Social identity salience: Effects on identity-based brand choices of Hispanic consumers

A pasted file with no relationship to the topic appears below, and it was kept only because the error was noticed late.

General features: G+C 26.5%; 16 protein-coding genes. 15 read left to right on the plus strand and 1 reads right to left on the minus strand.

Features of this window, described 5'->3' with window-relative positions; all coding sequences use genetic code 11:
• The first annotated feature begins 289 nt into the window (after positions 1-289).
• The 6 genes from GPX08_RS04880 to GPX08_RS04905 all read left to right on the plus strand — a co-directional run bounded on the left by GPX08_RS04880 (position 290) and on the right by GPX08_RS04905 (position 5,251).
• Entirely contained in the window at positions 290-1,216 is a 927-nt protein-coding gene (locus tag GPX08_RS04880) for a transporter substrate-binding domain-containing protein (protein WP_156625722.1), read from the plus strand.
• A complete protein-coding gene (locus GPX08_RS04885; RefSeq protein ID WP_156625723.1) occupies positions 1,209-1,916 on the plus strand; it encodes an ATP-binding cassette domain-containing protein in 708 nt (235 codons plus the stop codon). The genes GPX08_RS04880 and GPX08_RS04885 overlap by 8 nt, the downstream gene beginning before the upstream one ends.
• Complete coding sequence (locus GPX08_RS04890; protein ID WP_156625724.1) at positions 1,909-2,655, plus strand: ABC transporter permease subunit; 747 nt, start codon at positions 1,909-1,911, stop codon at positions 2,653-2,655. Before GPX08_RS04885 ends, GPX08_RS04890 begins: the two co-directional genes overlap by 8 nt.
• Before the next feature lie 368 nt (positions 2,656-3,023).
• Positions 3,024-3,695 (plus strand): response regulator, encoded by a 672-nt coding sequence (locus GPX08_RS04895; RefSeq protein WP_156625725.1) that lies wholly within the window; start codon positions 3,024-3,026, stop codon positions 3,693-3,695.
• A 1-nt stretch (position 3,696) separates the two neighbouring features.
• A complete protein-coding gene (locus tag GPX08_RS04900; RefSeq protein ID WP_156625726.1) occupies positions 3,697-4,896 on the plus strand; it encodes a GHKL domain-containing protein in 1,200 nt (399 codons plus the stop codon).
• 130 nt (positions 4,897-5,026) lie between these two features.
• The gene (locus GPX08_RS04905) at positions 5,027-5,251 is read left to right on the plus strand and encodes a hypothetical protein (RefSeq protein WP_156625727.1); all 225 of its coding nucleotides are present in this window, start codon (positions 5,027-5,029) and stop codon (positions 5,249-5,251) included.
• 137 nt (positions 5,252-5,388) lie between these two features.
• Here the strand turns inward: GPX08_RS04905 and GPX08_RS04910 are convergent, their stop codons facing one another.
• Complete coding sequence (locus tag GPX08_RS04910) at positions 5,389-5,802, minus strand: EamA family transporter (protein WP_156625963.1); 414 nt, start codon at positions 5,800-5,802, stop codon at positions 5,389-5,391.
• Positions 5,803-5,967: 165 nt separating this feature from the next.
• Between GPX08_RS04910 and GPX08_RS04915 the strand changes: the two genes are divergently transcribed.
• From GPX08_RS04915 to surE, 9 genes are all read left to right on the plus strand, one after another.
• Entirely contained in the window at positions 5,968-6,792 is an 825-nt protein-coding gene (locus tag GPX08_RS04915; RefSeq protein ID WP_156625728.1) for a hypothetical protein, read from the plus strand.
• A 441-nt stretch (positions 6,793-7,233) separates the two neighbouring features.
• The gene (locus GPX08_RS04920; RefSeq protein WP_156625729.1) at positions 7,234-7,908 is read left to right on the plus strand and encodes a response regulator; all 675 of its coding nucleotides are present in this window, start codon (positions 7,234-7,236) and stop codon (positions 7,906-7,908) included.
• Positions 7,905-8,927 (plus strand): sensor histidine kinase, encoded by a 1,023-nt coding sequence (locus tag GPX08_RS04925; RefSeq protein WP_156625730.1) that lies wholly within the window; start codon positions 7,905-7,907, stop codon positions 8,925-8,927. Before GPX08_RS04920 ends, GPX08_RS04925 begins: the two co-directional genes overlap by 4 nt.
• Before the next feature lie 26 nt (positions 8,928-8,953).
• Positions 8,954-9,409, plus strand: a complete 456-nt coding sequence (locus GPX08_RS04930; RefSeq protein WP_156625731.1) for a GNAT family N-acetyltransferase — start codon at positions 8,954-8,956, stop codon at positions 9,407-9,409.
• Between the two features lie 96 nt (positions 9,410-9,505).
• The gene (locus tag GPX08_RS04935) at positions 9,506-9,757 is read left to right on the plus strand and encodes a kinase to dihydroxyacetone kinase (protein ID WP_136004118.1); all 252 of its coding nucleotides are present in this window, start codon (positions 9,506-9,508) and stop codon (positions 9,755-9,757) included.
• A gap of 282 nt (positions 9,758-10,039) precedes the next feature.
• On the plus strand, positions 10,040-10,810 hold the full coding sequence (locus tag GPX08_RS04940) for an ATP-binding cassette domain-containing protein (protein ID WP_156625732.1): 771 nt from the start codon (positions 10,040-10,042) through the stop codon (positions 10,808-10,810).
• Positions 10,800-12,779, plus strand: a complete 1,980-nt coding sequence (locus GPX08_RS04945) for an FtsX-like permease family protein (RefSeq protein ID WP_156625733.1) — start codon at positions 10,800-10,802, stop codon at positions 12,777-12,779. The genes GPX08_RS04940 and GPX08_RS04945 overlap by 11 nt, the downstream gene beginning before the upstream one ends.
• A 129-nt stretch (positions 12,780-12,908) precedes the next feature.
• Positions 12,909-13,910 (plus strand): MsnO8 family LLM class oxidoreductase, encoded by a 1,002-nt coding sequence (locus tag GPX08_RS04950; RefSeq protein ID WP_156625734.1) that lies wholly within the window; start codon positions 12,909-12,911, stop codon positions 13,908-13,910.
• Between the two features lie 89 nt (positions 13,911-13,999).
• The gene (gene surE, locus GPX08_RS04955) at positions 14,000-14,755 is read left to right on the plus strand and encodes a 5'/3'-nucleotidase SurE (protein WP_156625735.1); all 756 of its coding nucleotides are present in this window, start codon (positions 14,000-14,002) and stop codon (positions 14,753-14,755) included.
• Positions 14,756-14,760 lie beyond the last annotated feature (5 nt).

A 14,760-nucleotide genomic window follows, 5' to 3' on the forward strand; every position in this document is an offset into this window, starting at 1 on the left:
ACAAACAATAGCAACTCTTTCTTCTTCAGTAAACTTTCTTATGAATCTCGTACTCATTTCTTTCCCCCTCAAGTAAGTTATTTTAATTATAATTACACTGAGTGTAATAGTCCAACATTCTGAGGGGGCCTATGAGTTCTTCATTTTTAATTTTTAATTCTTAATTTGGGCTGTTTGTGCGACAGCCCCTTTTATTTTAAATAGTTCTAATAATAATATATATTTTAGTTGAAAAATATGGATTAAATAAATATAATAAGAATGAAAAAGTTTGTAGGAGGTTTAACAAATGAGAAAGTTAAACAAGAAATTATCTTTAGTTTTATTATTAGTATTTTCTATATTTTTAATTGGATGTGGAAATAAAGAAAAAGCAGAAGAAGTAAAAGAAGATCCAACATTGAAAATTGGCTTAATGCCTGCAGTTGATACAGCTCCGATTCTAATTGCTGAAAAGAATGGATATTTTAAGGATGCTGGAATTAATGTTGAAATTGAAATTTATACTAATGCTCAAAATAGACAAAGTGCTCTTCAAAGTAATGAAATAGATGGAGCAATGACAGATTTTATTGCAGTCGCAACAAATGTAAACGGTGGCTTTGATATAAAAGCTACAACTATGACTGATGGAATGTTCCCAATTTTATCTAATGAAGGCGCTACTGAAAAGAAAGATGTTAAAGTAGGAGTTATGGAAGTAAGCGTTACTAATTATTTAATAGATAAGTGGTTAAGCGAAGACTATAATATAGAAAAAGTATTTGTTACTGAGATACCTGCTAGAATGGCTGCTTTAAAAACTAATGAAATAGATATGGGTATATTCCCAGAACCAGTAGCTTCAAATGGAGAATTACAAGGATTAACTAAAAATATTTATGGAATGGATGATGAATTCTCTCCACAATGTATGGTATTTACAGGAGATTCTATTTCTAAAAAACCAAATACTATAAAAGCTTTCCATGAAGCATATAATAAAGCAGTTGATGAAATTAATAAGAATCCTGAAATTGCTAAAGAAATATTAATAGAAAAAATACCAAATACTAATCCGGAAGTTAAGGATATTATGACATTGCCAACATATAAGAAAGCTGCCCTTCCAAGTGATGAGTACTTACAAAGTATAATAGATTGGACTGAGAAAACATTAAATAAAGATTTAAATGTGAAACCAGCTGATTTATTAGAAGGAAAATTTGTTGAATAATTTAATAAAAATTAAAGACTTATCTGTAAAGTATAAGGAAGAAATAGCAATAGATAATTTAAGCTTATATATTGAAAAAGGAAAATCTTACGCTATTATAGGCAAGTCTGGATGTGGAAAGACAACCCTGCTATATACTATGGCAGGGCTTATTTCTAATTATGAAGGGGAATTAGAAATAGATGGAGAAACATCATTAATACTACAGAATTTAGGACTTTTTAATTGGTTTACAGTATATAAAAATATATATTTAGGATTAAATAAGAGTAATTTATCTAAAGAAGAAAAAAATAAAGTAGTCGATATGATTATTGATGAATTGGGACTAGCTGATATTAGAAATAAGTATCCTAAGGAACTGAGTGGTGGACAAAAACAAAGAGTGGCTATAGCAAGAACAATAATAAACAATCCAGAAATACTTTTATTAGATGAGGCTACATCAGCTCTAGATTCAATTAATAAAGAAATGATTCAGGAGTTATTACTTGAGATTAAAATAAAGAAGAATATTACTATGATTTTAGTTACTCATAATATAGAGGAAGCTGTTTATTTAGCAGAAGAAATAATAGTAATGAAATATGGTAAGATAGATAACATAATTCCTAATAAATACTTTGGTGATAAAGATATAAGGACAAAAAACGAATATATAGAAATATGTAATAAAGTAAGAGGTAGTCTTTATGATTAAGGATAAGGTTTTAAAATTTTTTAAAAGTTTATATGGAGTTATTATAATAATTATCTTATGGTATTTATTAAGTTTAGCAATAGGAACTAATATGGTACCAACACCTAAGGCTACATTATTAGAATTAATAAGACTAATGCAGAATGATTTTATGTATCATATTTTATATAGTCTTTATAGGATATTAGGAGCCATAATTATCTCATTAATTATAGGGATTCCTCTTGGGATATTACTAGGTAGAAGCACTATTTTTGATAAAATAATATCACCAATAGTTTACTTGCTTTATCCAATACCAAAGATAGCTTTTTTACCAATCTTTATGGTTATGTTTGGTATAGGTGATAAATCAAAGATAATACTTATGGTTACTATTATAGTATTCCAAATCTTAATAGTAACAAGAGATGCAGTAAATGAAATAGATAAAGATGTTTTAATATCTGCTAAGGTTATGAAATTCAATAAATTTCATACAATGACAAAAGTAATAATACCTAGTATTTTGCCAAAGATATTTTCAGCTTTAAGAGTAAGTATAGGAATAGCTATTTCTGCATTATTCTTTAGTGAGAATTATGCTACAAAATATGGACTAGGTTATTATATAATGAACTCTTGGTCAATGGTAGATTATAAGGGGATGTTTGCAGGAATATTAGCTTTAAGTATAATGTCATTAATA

The purpose of this study was to examine the combinatorial effects of enduring and momentary mechanisms of cultural identity salience on identity-based apparel brand choices of three Hispanic acculturation segments (Hispanic-dominant, mainstream-dominant, and balanced-bicultural). The hypotheses were empirically tested among Hispanic students at a midwestern university in the U.S. employing a two-session online experiment. Results revealed that the influence of cultural primes (momentary salience of the cultural identity) on subsequent brand choices of Hispanic consumers is moderated by their bidimensional acculturation (enduring salience of the cultural identity). As posited, the current study found that the same cultural primes had differential effects among the three Hispanic acculturation segments, with the largest effect size among the balanced-bicultural segment. Specifically, the results indicated that Hispanic-dominant and mainstream-dominant consumers were less responsive to cultural cues in the environment and were less likely to demonstrate significant preference shifts in response to cultural primes. However, balanced-bicultural consumers demonstrated significant shifts in their attitudes and purchase intent for Hispanic and mainstream apparel brands when exposed to cultural primes, such that their brand choices assimilated toward the primed identity. Results are discussed in the context of social identity theory, the self-stereotyping process, cultural frame shifting, and the bidimensional acculturation model. © 2010 Wiley Periodicals, Inc.